Vicodin Symptoms & Effects

Used to treat moderate to severe pain, Vicodin is a prescription medication that is composed of a combination of hydrocodone and acetaminophen. Acetaminophen by itself is not an addictive substance, but when it is added to hydrocodone in order to enhance the effects, the combination becomes a highly addictive drug.

Not only does Vicodin serve to alleviate pain, but it also provides users with mild feelings of euphoria, relaxation, and a sense of detachment from their surroundings. These pleasurable effects become appealing to many people, causing them to take increasing amounts of the substance or to take it more frequently than intended. The body then develops a tolerance to the presence of the drug, causing that dosage or that frequency to continually increase. This ongoing increase can then result in an addiction. And once an addiction has developed, it can be extremely difficult to overcome without professional intervention. Thankfully, Twelve Oaks Recovery Center is available to offer compassionate treatment to those struggling with an addiction to Vicodin.

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Statistics

Vicodin is said to be one of the most commonly prescribed painkillers in the United States. For example, estimates have been provided stating that approximately 139 million prescriptions for Vicodin were filled in 2010 alone. Additionally, the rate of Vicodin abuse has quadrupled within the last decade.

Causes and Risk Factors for Vicodin Abuse

The reasons behind why and how people become addicted to substances like Vicodin are believed to lay in a combination of various factors, which are described briefly in the following:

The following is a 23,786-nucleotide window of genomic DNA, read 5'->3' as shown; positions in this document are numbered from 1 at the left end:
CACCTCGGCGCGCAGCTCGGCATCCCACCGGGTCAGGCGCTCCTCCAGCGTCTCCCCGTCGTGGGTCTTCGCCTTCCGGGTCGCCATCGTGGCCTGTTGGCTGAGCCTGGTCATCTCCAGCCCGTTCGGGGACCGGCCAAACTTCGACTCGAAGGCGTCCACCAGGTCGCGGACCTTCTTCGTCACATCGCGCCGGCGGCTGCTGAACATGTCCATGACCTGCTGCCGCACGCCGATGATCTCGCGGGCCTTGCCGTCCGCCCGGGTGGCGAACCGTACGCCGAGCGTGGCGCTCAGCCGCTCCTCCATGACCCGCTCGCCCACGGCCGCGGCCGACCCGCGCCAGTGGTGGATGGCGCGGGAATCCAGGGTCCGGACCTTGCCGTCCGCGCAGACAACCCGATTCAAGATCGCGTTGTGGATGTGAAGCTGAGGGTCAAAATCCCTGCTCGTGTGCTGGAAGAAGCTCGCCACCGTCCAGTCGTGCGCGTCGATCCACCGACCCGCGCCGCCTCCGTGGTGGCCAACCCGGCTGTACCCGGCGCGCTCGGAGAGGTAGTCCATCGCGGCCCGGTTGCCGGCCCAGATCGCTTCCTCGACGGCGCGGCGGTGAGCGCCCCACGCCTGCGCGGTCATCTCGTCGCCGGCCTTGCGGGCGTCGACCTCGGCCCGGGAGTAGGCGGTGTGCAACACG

Genetic: Genetics have been strongly linked to the development of an addiction to alcohol or drugs, including prescription drugs like Vicodin. When individuals have a family history of substance abuse, they are more susceptible to experiencing similar challenges at some point in their lives than are those who do not have the same type of genetic background.

Environmental: The environment in which individuals are immersed can play a powerful role in increasing their susceptibility to developing an addiction to drugs like Vicodin. For example, people who are exposed to the abuse of substances are more likely to engage in the behavior themselves than are individuals who do not have such exposure. Additionally, people who work in environments where they are at risk for injury are more likely to engage in this form of substance abuse as they have a more probable chance of being prescribed a drug like Vicodin.

Risk Factors:

  • Family history of mental illness
  • Family history of substance abuse
  • Personal history of mental illness
  • Undergoing surgery
  • Presence of a chronic pain condition
  • Working in a profession where the risk for injury is high
  • Ease of access with which one can obtain Vicodin

Signs and Symptoms of Vicodin Abuse

It is not always easy to determine whether or not someone is abusing Vicodin, as the symptoms are not always as clearly evident as they are with other types of substances. Additionally, the specific types of symptoms displayed will inevitably vary from person to person. The various signs and symptoms that may be displayed by someone who is struggling with a Vicodin abuse problem can include: